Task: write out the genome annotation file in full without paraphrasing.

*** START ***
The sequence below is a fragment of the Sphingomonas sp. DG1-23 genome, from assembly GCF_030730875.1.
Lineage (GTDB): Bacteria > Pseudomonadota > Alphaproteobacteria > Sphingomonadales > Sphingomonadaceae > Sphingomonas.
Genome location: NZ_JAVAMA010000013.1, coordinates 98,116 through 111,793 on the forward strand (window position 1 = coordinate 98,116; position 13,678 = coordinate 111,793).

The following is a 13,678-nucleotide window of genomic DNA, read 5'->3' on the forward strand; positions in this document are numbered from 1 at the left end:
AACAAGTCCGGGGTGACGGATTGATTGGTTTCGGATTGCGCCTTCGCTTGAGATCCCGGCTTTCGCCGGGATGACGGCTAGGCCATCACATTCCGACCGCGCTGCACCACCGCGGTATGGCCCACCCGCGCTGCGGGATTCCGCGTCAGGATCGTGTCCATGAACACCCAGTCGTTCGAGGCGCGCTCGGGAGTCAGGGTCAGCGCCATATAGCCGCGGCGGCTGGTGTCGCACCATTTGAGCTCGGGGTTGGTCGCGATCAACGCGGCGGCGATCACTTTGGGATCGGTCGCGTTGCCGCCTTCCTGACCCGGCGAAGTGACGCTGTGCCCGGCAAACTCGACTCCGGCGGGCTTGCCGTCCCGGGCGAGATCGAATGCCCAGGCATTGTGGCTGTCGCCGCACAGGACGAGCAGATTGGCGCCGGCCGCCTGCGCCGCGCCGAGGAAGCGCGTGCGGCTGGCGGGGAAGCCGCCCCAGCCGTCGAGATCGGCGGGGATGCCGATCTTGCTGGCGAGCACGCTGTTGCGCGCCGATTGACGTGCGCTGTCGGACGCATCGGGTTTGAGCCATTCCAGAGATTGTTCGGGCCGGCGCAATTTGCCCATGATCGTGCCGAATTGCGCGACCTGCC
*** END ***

The sequence below is a fragment of the Sphingomonas sp. DG1-23 genome, from assembly GCF_030730875.1.
Lineage (GTDB): Bacteria > Pseudomonadota > Alphaproteobacteria > Sphingomonadales > Sphingomonadaceae > Sphingomonas.
Genome location: NZ_JAVAMA010000013.1, coordinates 98,116 through 111,793 on the forward strand (window position 1 = coordinate 98,116; position 13,678 = coordinate 111,793).

The following is a 13,678-nucleotide window of genomic DNA, read 5'->3' on the forward strand; positions in this document are numbered from 1 at the left end:
AACAAGTCCGGGGTGACGGATTGATTGGTTTCGGATTGCGCCTTCGCTTGAGATCCCGGCTTTCGCCGGGATGACGGCTAGGCCATCACATTCCGACCGCGCTGCACCACCGCGGTATGGCCCACCCGCGCTGCGGGATTCCGCGTCAGGATCGTGTCCATGAACACCCAGTCGTTCGAGGCGCGCTCGGGAGTCAGGGTCAGCGCCATATAGCCGCGGCGGCTGGTGTCGCACCATTTGAGCTCGGGGTTGGTCGCGATCAACGCGGCGGCGATCACTTTGGGATCGGTCGCGTTGCCGCCTTCCTGACCCGGCGAAGTGACGCTGTGCCCGGCAAACTCGACTCCGGCGGGCTTGCCGTCCCGGGCGAGATCGAATGCCCAGGCATTGTGGCTGTCGCCGCACAGGACGAGCAGATTGGCGCCGGCCGCCTGCGCCGCGCCGAGGAAGCGCGTGCGGCTGGCGGGGAAGCCGCCCCAGCCGTCGAGATCGGCGGGGATGCCGATCTTGCTGGCGAGCACGCTGTTGCGCGCCGATTGACGTGCGCTGTCGGACGCATCGGGTTTGAGCCATTCCAGAGATTGTTCGGGCCGGCGCAATTTGCCCATGATCGTGCCGAATTGCGCGACCTGCC